Would Mitt Romney make the world a better place?

Mitt Romney delivers a foreign policy speech at the Virginia Military Institute in Lexington, Virginia on 8 October 2012 Image copyright Getty Images
Image caption Mitt Romney doesn't like Barack Obama's foreign policy, but what would he actually change?

Mitt Romney has a stark warning for all of us: Another four years of Obama and the world will "grow darker".

But if he is elected, he will secure America's interests, further its values and prevent conflict. He'll do so, moreover, "wisely, with solemnity, without false pride but also firmly and actively".

He says he would do this by building up America's military and spending more on the navy, building 15 new ships a year, by standing by friends and by standing up to enemies. He would put a new emphasis on free trade deals.

It is at the core of Mr Romney's case that President Obama hasn't led the world, allowing American power to atrophy and creating a dangerous vacuum.

As he put it today: "Leaving our destiny at the mercy of events."

There's no doubt there is a real difference in the way the two men see the world, and how they think America should behave.

What is less clear is what, other than rhetoric, would actually change if Mr Romney was in the White House. So I'll try to pick out what President Romney would actually, practically, do differently.

Which course change?

There is a real, if subtle, difference over Iran. Mr Romney draws a red line much earlier. He says he would "prevent them from acquiring nuclear weapons capability". The current policy is to stop Iran from building a bomb.

He says "we must make clear to Iran through actions - not just words - that their nuclear pursuit will not be tolerated". He does not say what these actions might be.

He does, like Mr Obama, promise tougher sanctions.

There is a very different attitude to Israel. Mitt Romney says strains between Mr Obama and the Israeli prime minister are dangerous for the world.

He's made it clear in the past he would allow no daylight between Israel and America. In practical terms, Mr Romney has already said he would support any military action by Israel against Iran.

Most of the speech was spent on the revolutions in the Middle East. He criticised the president for having no overall strategy for the region.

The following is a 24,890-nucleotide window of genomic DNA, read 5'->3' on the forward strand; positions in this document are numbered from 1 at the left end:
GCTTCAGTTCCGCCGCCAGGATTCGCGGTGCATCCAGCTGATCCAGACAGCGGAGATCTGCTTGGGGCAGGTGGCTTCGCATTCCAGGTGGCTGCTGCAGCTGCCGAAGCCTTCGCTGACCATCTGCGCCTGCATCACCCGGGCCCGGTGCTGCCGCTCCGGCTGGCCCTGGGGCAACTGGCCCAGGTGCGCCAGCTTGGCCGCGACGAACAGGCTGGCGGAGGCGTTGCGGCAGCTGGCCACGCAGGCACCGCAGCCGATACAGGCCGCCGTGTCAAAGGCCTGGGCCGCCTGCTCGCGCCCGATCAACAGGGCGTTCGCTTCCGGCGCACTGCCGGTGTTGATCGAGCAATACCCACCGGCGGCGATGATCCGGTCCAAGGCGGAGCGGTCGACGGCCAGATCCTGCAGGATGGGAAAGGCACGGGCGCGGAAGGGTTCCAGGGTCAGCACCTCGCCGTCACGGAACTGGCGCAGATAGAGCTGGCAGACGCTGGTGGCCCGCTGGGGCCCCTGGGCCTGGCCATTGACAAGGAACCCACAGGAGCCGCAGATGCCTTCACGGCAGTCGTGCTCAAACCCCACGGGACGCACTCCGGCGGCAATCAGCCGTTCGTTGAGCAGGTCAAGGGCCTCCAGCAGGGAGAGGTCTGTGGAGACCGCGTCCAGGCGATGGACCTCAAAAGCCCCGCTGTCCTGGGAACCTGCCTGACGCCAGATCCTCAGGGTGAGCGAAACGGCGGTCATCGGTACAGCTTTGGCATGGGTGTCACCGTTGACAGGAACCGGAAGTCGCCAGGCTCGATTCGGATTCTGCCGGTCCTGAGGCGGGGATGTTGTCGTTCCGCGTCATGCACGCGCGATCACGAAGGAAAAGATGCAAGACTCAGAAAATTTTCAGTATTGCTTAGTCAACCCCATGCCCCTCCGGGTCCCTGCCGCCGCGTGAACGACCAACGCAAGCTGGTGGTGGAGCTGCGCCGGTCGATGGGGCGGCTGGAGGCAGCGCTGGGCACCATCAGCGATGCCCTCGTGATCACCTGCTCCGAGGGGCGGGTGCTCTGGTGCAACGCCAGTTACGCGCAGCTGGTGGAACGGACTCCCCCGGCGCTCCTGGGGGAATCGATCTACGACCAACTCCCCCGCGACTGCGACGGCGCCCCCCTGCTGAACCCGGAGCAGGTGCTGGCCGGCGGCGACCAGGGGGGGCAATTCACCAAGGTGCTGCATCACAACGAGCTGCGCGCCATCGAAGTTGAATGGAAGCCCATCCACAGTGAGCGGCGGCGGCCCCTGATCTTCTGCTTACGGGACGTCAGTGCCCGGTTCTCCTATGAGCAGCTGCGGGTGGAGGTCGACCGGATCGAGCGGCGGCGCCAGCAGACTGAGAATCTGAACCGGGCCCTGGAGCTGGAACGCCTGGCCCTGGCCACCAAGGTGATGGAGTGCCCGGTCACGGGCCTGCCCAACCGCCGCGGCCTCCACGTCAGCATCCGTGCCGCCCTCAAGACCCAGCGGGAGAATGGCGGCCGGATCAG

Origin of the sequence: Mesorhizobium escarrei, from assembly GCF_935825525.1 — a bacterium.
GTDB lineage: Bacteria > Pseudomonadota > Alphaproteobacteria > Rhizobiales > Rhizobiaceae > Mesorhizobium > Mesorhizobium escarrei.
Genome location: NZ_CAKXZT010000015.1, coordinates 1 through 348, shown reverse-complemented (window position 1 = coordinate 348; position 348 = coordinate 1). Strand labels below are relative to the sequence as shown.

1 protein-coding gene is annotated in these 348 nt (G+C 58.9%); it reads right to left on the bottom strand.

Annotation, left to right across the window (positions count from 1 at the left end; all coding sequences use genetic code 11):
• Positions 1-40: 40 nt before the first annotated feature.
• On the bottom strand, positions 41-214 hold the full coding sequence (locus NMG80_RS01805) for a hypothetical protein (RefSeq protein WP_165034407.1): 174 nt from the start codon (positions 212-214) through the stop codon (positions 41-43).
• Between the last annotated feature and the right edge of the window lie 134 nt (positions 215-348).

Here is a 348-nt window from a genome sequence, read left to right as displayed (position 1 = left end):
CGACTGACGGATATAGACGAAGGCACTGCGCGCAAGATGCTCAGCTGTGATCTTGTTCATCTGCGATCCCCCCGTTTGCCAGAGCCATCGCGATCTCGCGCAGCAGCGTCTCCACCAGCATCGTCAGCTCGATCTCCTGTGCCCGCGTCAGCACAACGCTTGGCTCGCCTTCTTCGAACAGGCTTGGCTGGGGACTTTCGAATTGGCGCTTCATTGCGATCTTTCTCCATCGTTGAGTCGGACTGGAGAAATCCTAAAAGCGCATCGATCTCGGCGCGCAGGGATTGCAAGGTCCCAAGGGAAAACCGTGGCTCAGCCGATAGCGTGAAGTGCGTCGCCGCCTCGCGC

That sounds like very big news indeed. But there is really very little flesh on it.

He does not say what he would have done differently in Egypt or Libya. He does not say how he would encourage democracy in Saudi Arabia or Bahrain. In fact, he doesn't reveal his own strategy.

On Syria, he does say that he would ensure the Syrian opposition gets "the arms they need to defeat Assad's tanks, helicopters and fighter jets".

He doesn't say if the US or other allies should supply them. He doesn't suggest that the US should take military action there.

He says Iraq "has been undermined by the abrupt withdrawal of our entire troop presence". He doesn't say if he would return them to the country.

He is critical of policy in Afghanistan as "a politically timed retreat… that abandons the Afghan people".

But he doesn't promise to keep American troops there, saying only that he would "evaluate conditions on the ground and weigh the best advice of our military commanders".

Mr Romney once described Russia as the US's biggest geopolitical enemy, but "Putin's Russia" just gets two mentions, when he warns of the shadow cast over young democracies and then when he promises there will be "no flexibility" over missile defence.

Russia does better than China, which gets just one mention, a warning that its "recent assertiveness is sending chills through the region".

Messy democracies

Perhaps we should not expect too much of a speech delivered 30 days away from an election. But Mr Romney does not attempt to exercise any intellectual muscle when he tries to square a very old circle.

He wants America to aggressively support democrats in the face of tyranny, but he does not say what should happen when democracy produces results that America may not like.

He does not say how to judge who to back in messy revolutions. How, for instance, would he arm rebels in Syria, and ensure the weapons did not not end up in the hands of the political kin of those who murdered the US ambassador in Libya?

He does not try to calibrate the difference between leadership and the appearance of America imposing its will.

As an attack on Mr Obama's foreign policy, it was a good campaign speech, but it did not suggest Mr Romney had grappled with the very real dilemmas he would face if he became president.